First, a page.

THE TELEGRAPH – Towards the end of the first episode of The Cry, the BBC drama sent to fill the gaping Sunday night chasm left by Bodyguard, Jenna Coleman’s character, Joanna – a mother suffering from postnatal depression whose baby son suddenly disappears – talks about what it is like having two faces: one to be scrutinised by the public, another that exists in private.

It is, of course, a terrible cliché for an interviewer to draw parallels between an actor and the character they are playing. But given our insatiable social-media-fuelled appetite for personal information (and the fact that Coleman has had her love life very publicly dissected), when I meet the 32-year-old in a London hotel, I feel vaguely justified in trying to do just that.

She smiles. “I guess there is that,” she says. “I mean, I can definitely associate with that sensation of feeling… exposed.” Coleman was once linked with Prince Harry after she was photographed talking to him at a polo match. She used to go out with Richard Madden, star of Bodyguard (yes, she watched it) and is now shacked up with Tom Hughes, who plays her on-screen husband in Victoria. So she knows a bit about having all eyes on her.

The twist in The Cry, Coleman points out, is that the mother, Joanna, hasn’t signed up for anything like that. “She is a primary school teacher, who is quite shy, who is having to go through these horrific circumstances with all of these cameras pointed at her.” She notes that in the novel on which the new four-part drama is based, by the Australian thriller writer Helen FitzGerald, Joanna describes “feeling like an animal in a zoo”.

We now live in a world where every facial expression, every move, gets interpreted – and often as something that it isn’t. Coleman asks if I have seen the Nosedive episode of Charlie Brooker’s science fiction series Black Mirror, in which people give each other star ratings after every interaction.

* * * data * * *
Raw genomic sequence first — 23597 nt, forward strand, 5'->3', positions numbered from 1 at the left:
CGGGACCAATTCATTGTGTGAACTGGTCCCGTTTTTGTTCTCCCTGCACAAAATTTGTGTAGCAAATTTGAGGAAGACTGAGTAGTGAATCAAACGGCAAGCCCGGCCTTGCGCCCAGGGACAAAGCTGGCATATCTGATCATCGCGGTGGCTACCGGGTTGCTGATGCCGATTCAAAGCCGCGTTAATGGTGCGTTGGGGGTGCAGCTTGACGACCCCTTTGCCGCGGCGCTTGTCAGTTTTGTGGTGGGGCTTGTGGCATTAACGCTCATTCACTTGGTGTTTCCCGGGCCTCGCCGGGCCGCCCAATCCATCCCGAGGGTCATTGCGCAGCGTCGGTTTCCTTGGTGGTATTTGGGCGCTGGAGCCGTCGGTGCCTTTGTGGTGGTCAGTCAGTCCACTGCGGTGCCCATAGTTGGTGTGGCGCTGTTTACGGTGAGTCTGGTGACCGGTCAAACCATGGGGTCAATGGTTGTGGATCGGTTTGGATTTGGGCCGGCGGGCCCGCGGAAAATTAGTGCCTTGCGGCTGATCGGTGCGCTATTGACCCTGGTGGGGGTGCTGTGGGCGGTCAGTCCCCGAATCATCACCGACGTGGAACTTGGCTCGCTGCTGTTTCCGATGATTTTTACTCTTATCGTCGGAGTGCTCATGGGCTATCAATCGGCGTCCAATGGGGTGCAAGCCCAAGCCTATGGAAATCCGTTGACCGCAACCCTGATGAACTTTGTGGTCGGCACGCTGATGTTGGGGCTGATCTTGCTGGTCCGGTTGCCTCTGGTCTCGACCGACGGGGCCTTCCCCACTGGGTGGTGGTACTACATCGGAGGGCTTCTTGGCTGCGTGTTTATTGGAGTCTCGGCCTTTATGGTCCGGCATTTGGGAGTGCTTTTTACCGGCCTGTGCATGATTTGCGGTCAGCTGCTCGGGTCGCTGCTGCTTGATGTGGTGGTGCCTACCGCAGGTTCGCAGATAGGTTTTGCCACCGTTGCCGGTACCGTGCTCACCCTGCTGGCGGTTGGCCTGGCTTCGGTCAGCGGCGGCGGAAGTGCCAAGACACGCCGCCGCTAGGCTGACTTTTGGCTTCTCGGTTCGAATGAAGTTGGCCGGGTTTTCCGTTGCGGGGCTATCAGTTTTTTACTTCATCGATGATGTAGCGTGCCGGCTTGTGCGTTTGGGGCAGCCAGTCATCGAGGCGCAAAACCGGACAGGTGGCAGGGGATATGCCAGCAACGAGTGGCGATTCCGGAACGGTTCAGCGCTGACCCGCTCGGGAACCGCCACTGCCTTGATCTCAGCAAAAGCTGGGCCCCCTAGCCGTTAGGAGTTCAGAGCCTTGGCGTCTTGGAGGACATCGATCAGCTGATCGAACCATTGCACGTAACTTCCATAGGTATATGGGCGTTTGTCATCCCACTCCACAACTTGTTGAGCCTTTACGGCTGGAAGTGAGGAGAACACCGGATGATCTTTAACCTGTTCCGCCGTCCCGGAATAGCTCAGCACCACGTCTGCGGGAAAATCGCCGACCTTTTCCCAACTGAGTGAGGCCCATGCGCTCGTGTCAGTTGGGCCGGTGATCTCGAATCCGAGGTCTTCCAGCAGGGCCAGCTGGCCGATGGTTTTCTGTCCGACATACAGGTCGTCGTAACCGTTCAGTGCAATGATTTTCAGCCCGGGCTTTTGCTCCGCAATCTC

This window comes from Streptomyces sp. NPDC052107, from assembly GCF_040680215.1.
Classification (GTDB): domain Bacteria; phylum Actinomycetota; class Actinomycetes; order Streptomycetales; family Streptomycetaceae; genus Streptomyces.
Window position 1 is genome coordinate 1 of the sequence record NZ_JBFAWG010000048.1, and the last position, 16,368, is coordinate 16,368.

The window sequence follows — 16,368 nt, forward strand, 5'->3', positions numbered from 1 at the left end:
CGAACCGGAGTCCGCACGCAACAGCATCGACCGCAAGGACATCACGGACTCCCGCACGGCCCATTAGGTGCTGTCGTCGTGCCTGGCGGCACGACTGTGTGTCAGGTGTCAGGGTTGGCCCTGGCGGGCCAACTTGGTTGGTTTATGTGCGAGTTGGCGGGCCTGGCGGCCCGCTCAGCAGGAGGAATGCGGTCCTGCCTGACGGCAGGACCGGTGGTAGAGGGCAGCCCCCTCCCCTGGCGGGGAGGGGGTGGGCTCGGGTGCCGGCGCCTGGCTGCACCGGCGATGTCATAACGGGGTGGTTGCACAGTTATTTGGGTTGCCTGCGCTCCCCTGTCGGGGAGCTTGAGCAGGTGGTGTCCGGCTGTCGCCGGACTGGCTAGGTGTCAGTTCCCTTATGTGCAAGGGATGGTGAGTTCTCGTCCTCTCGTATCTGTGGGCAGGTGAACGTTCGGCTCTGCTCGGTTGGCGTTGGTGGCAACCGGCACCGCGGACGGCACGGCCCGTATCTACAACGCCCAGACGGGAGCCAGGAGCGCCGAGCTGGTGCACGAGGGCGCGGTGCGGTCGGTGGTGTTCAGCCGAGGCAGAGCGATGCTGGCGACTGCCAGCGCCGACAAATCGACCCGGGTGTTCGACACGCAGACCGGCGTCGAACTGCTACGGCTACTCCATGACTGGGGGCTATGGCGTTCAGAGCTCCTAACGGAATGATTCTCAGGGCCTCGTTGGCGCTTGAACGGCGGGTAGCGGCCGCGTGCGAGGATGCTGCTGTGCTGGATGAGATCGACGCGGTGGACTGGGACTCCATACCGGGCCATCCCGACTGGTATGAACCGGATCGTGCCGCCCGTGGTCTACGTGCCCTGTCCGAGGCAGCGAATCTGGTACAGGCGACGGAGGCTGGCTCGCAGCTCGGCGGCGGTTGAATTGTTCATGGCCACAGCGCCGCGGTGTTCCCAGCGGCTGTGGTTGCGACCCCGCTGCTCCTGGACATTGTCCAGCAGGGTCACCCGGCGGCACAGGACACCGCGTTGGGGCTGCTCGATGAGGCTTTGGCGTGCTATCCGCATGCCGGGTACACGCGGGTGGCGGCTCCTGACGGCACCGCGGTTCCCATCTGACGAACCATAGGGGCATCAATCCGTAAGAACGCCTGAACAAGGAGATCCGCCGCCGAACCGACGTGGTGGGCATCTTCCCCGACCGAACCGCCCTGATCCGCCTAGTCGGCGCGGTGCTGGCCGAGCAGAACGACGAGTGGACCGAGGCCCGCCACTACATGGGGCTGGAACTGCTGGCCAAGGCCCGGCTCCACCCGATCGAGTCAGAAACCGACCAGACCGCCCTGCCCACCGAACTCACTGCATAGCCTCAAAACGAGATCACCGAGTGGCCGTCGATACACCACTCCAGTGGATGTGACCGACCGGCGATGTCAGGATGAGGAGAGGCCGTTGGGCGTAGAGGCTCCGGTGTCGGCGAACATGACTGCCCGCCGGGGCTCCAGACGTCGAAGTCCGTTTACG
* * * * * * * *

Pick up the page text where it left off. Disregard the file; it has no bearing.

(Read the rest of the article at the source)

Photoshoots > Sessions from 2018 > 004 – The Telegraph [+1]
Nicole • September 16, 2018

THE OBSERVER – The other day Jenna Coleman gave birth for the seventh time. “I feel like my year has been literally maternity bras and pregnancy bumps,” she says over a cup of tea in acafénear her home in north London. “It’s becoming a parody now.” Before you start to worry about the medical anomaly that is Coleman’s uterus, rest assured it was all for the cameras. In real life, the 32-year-old Coleman has yet to have children: “I don’t know if the time is now for me,” she says. Onscreen, however, she has been through a long phase of playing mothers.

She is in the middle of filming the third series of Victoria, the hit ITV drama scripted by Daisy Goodwin in which Coleman plays the titular queen, and “we’re up to the seventh child now, which is just ridiculous”. Victoria ultimately had nine so, she adds, “I’m not out of the woods yet.” And then there’s the forthcoming BBC psychological drama, The Cry, in which Coleman plays Joanna, a young mother in present-day Glasgow, struggling to adapt to the demands of her newborn. Coleman had to pretend to give birth for that as well, screaming and gripping on to the side of the hospital bed with bared teeth and a sweat-drenched face. It was very convincing, I say. “Oh was it?” Coleman asks. “Good.” In order to get into the zone before filming a labour scene, she listens to music by Mumford & Sons. “There’s something about the banjo,” she explains. “I just try to get up a lot of adrenaline and for some reason the banjo and the drums, I think, help. I don’t know…” Has Coleman ever met her fellow actor, Carey Mulligan, who is married to the band’s frontman, Marcus Mumford? “No! Can you imagine if I did and said: ‘Your husband helps my labour scenes?’”

It turns out that giving birth is only the start of the action in The Cry. The four-part series, adapted from the eponymous novel by Australian author Helen Fitzgerald, centres on a shocking tragedy that triggers Joanna’s psychological unravelling. In charting her mental disintegration, the drama seeks to expose the myths and unacknowledged truths of motherhood. It’s a compelling watch, but in a piece so focused on the complexities of being a parent, I wonder if Coleman ever worried about not having children herself. “Yeah. I spent a good first chunk of it just thinking they’d completely miscast – and why on earth me?” she replies. “I’m not a mother! I really kind of hit myself over the head with it. I felt there was obviously something I wouldn’t be able to capture. It was something so… well, primal that I haven’t literally experienced. And I’ve really struggled with that.” She emailed all her friends who had babies asking for insight, and received reams of information in return, “just the kind of day-to-day realities of what it is being a new mum…”

(Read the rest of the interview at the source)


Magazine Scans & Clippings > The Observer Magazine (September 16, 2018) [+1]
Photoshoots > Sessions from 2018 > 002 – The Observer Magazine [+5]